To the world, Chernobyl is a place of danger, but for locals, Chernobyl is simply a way of life.
On April 26, 1986, an explosion at the Chernobyl Nuclear Power Plant changed history, sending radiation and political shockwaves across Europe. After the accident, nearby towns and villages were first evacuated, and then abandoned. A generation later, the Chernobyl Exclusion Zone has become terra incognita for mostóinaccessible, misunderstood, and terrifying.
Inside the Exclusion Zone, however, life goes on. More than 3,000 workers manage the Zone, living in Chernobyl town during 4 and 15-day shifts. Another 3,800 employees commute daily to work at the Chernobyl plant. Some 400 elderly villagers have illegally resettled their homes and farms inside the Zone.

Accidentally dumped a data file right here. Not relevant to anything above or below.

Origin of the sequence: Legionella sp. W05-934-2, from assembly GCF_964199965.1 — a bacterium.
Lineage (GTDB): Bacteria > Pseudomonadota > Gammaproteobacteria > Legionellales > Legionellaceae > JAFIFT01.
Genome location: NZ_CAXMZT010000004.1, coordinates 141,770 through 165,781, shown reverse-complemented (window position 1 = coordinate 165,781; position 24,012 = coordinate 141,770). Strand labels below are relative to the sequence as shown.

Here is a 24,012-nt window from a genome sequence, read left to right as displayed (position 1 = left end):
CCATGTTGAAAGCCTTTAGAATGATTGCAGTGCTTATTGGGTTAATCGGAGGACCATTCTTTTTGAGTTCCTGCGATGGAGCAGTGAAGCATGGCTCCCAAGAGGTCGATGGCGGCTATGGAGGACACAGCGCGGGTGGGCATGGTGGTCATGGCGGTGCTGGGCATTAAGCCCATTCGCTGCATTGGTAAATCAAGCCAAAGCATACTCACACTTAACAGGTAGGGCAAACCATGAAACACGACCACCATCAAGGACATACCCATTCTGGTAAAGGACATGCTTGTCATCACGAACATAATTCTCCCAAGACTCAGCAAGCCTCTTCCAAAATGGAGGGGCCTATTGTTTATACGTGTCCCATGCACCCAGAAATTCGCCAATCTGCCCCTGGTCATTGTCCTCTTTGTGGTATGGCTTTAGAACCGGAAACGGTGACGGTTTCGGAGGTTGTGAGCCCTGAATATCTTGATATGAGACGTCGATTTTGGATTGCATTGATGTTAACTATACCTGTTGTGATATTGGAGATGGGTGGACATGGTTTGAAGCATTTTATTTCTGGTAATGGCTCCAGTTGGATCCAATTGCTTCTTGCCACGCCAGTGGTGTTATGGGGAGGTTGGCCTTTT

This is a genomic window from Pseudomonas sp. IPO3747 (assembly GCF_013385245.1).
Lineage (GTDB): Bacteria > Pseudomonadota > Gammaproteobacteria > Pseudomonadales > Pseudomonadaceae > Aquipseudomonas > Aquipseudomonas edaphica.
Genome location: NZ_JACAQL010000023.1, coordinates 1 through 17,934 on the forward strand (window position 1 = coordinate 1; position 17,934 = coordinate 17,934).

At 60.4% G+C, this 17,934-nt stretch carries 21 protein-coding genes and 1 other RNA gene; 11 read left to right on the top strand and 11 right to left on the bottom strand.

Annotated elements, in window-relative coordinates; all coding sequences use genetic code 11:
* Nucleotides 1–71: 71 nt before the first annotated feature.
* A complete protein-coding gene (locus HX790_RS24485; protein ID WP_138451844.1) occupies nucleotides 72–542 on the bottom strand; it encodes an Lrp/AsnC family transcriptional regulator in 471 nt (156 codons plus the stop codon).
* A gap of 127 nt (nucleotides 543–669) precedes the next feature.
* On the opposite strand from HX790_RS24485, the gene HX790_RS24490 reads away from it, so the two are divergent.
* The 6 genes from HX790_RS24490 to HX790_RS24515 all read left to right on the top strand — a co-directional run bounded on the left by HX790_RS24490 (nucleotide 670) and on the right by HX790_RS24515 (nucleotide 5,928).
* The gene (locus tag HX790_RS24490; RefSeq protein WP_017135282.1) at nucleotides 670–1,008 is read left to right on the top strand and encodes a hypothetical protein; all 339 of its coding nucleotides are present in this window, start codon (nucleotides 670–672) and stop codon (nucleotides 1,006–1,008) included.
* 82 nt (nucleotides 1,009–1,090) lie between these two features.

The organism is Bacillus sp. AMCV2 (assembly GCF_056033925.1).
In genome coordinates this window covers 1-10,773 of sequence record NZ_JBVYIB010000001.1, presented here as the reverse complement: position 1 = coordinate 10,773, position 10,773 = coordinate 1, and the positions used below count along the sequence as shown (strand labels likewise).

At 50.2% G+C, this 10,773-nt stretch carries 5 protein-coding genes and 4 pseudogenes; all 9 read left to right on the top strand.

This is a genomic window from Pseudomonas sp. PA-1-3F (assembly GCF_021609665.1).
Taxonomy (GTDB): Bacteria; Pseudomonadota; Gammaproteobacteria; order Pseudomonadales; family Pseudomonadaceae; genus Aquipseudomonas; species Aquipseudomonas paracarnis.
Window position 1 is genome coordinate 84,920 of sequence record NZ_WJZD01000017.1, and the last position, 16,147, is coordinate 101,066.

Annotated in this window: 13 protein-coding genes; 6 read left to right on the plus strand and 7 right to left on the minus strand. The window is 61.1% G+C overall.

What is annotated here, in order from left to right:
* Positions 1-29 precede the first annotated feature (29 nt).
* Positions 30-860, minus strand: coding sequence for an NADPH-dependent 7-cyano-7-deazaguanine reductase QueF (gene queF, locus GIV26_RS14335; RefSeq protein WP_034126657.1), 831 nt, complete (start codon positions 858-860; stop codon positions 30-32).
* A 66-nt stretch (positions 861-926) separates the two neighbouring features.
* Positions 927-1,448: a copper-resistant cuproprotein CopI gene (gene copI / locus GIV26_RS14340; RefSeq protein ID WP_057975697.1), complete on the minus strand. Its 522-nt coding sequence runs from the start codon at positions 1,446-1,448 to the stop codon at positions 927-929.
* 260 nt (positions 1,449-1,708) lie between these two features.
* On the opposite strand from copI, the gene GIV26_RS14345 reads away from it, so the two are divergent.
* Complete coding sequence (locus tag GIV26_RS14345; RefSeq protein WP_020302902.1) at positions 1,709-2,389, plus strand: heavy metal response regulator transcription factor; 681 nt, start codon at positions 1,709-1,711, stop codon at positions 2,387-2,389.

Outside the Exclusion Zone are over two thousand villages where radiation fell but people continue to live. The accident and subsequent evacuations affected residents economically, socially, psychologically óand physically.
How much radiation is safe? No one knows. Thorough medical research has never been done to determine the health effects of long-term radiation exposure. In the absence of facts, people believe rumors, propaganda, and their own first-hand experiences.
Why do they stay? A lack of alternatives. A sense of duty. Deep ties to the land. Decent jobs. Because this is home.
The closer you are to Chernobyl, the less dangerous it seems. Instead of radiation, Chernobylites today have new fears. They worry about their future. Keeping their jobs. Opportunities for their children. Maintaining their hometowns.
If you lived here, would you stay?
Photo Shows: LESYA KOSTENKO leads a dance rehearsal at the Chernobyl Community Center in Borodyanka, Ukraine. Her students, Ira Dovstenka (in white), Olya Savechenko (singing) and Olya Shvitka (in black) are all 14-year-old girls from the village Nove Zalissya, 7 kilometers away. Borodyanka is a small town (population 16,000) 30 miles west of